Prophetically Provocative: Jesus as Mime, Mirror, and Muse

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Our 21st Annual Prophetic Voices Lecture

Rev. Nancy S. Taylor
Senior Minister Emeritus of Old South Church in Boston

Date: April 3, 2024
Time: 5:30 - 7pm
Location: Simboli Hall 100

RSVP Requested

While Jesus’ message struggles to find purchase in an increasingly secularized and pluralistic world, the first century followers of Jesus were captivated by him. He engaged them viscerally. He compelled their allegiance and upended their lives. Informed by the briefest and most cryptic of the four Gospels, we are invited to dig down, below centuries of ecclesiastical sediment, to encounter Jesus much as did his earliest followers: as a mime, as a mirror, and as a muse. The lecture explores the ways Jesus alters our vision and invites our participation, less by what he says, than by what he does, where he goes, and with whom he interacts. Mark’s Gospel vividly renders the experiential immediacy of the Jesus who turned heads, transformed lives, by whom time is divided, and whose movements reveal the Divine Heart.

headshot of Rev. Nancy S. Taylor

Nancy S. Taylor is Senior Minister Emeritus of Old South Church in Boston where she served as the Senior Minister & CEO from 2005 until her retirement in 2022. Ordained in the United Church of Christ, Taylor served churches large and small, urban and rural, across more than forty years. She holds degrees from Yale Divinity School (M. Div.) and Chicago Theological Seminary (D. Min.). Awards and honors include: Yale Divinity School’s Distinction in Congregational Ministry; Hewlett Packard Award for Human Rights; Rabbi Murray L. Rothman Award for Fostering Interreligious Understanding; National Center for Race Amity Medal of Honor; Religious Coalition for the Freedom to Marry Award; Emma Willard School’s Distinguished Alumni Award; three honorary degrees. Taylor serves as an independent trustee of Impax Funds; on Yale Divinity School’s Advisory Council and co-chair of the capital campaign; the advisory boards of the Miller Center for Interreligious Leadership (Hebrew College) and the Boisi Center for Religion in American Public Life (Boston College). Taylor is a co-founder of the Anne Frank Human Rights Memorial Park and the Wassmuth Center for Human Rights Education, Boise, Idaho.

Alanez, Tonya. “The Rev. Nancy Taylor of Old South Church: Her Last Sermon.” The Boston Globe., May 22, 2022.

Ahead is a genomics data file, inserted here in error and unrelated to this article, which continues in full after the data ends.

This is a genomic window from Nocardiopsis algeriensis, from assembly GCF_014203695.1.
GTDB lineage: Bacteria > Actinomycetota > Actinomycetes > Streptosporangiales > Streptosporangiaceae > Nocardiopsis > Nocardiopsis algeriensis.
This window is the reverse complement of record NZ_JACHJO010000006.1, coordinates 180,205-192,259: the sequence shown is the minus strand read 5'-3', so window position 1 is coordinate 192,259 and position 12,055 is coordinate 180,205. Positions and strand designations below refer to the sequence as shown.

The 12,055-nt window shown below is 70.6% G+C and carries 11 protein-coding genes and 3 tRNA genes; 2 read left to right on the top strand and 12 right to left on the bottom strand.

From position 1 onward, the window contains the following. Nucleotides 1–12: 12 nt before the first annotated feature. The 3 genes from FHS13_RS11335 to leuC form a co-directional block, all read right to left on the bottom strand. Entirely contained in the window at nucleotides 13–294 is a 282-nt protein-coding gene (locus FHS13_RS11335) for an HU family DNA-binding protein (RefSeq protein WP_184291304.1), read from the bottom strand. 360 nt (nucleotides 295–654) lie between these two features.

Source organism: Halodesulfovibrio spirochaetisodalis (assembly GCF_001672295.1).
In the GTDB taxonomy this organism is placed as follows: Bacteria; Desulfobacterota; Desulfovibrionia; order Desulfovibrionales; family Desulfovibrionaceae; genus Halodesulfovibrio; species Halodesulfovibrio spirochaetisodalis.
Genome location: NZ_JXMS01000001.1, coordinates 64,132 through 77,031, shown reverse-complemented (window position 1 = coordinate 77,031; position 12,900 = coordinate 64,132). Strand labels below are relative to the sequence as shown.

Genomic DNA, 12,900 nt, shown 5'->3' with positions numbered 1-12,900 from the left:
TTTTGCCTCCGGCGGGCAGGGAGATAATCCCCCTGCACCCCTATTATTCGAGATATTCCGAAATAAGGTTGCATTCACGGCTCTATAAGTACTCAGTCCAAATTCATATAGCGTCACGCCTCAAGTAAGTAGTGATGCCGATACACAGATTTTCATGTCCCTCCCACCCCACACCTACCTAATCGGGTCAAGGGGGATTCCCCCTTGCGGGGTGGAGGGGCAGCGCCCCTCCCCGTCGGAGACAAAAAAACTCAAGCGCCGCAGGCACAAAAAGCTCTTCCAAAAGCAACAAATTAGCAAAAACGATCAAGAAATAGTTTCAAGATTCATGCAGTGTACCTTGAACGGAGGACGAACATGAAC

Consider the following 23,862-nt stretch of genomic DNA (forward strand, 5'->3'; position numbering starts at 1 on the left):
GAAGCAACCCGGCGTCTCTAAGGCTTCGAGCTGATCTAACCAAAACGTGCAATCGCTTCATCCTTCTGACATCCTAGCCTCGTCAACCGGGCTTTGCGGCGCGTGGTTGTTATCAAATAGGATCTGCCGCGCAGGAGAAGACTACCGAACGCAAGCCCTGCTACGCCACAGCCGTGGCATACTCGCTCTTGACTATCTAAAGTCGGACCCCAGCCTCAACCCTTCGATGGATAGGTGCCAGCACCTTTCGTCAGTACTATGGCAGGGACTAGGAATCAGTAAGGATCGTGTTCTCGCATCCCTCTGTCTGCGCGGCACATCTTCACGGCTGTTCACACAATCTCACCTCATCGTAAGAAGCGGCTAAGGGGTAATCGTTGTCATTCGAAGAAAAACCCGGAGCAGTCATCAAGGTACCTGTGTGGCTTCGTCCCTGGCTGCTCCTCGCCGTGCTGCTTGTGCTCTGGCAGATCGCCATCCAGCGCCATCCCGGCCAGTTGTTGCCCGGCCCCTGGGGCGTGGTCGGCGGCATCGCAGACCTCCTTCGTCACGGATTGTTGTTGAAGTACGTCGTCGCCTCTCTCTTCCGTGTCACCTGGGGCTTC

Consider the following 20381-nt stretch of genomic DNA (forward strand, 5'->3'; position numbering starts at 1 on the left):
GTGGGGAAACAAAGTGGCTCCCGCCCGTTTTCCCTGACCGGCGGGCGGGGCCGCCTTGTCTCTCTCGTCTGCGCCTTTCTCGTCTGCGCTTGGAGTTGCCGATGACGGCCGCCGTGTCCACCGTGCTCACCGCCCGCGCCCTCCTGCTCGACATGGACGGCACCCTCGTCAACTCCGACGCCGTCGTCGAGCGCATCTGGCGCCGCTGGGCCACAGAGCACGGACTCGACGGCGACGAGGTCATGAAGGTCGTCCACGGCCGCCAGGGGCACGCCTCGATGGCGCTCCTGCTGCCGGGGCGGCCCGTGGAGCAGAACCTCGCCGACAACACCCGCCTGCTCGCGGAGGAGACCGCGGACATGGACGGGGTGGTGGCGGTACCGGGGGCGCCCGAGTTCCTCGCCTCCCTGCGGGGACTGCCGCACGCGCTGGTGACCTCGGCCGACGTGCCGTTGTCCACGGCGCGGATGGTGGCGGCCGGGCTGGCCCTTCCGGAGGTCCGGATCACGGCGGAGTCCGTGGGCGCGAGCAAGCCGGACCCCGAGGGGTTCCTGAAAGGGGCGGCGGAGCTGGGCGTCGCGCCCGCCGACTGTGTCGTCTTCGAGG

Best, Ernest. Following Jesus: Discipleship in the Gospel of Mark. Sheffield: JSOT Press, 1981.

Bond, Helen K. The First Biography of Jesus: Genre and Meaning in Mark's Gospel. Grand Rapids, MI: William B. Eerdmans Publishing Company, 2020.

Green, Joel B. The Way of the Cross: Following Jesus in the Gospel of Mark. Nashville, TN: Discipleship Resources, 1991.

Kinukawa, Hisako. Women and Jesus in Mark : A Japanese Feminist Perspective. Maryknoll, NY: Orbis Books, 1994.

Maloney, Elliott C. Jesus' Urgent Message for Today: The Kingdom of God in Mark's Gospel. New York: Continuum, 2004.


In the America Magazine article, “A Big Heart Open to God,” Antonio Spadaro, S.J., shares a series of three interviews with Pope Francis. In the conversation, Pope Francis discusses his understanding of who Jesus was based on his actions and sayings in the Gospels. Pope Francis focuses especially on Jesus’ familiarity with sinners, noting that he too, even as the Pope, is a sinner. Who is more known for looking upon and choosing to be among sinners than Jesus? In her Prophetic Voices lecture, Rev. Nancy Taylor will also explore the various facets of Jesus’ identity and its relevance for today’s church and society. 

Rev. Nancy Taylor speaking at the podium

Rev. Nancy Taylor delivering her Prophetic Voices lecture from the podium.

Rev. Nancy Taylor speaking at the podium

Photo Credits: Christopher Soldt, MTS

On April 3rd, Rev. Nancy S. Taylor, Senior Minister Emeritus of Old South Church in Boston, offered a lecture entitled, “Prophetically Provocative: Jesus as Mime, Mirror, and Muse,” for our 21st Annual Prophetic Voices Lecture. She discussed approaching Jesus from three different hermeneutics: mime, mirror, and muse, and she offered rich practical applications for each area.

Taylor began with exploring Jesus as a mime, describing how “Jesus’ gestures are more important than his words.” In her practical application, she discussed providing food to impoverished people and the importance of accompaniment. When discussing Jesus as a mirror, Taylor noted profoundly that, “While looking at Jesus, we see ourselves more clearly.” Here, she presented another practical application related to loving one’s neighbor as oneself, particularly in controversial environments where doing so may seem difficult and unexpected. Taylor ended by describing Jesus as a muse, noting that “the beauty Jesus inspires is more than skin- or canvas-deep.” Her practical application was Old South Church’s “Ashes-to-Go” program, wherein ministers distributed ashes to any interested passers-by on Ash Wednesday. While some critiqued the program as a fast and cheap enactment of Ash Wednesday, Taylor emphasized the rich, moving, and meaningful interactions she was able to have with those who stopped by to participate. 

Taylor’s presentation evoked many questions as the audience began to reflect on the different images for envisioning Jesus in their lives today. Taylor concluded with remarks about how recognizing Jesus as mime, mirror, and muse is at work, particularly in the margins, and how it can offer new and inspiring visions of inclusion, unity, and love in the world.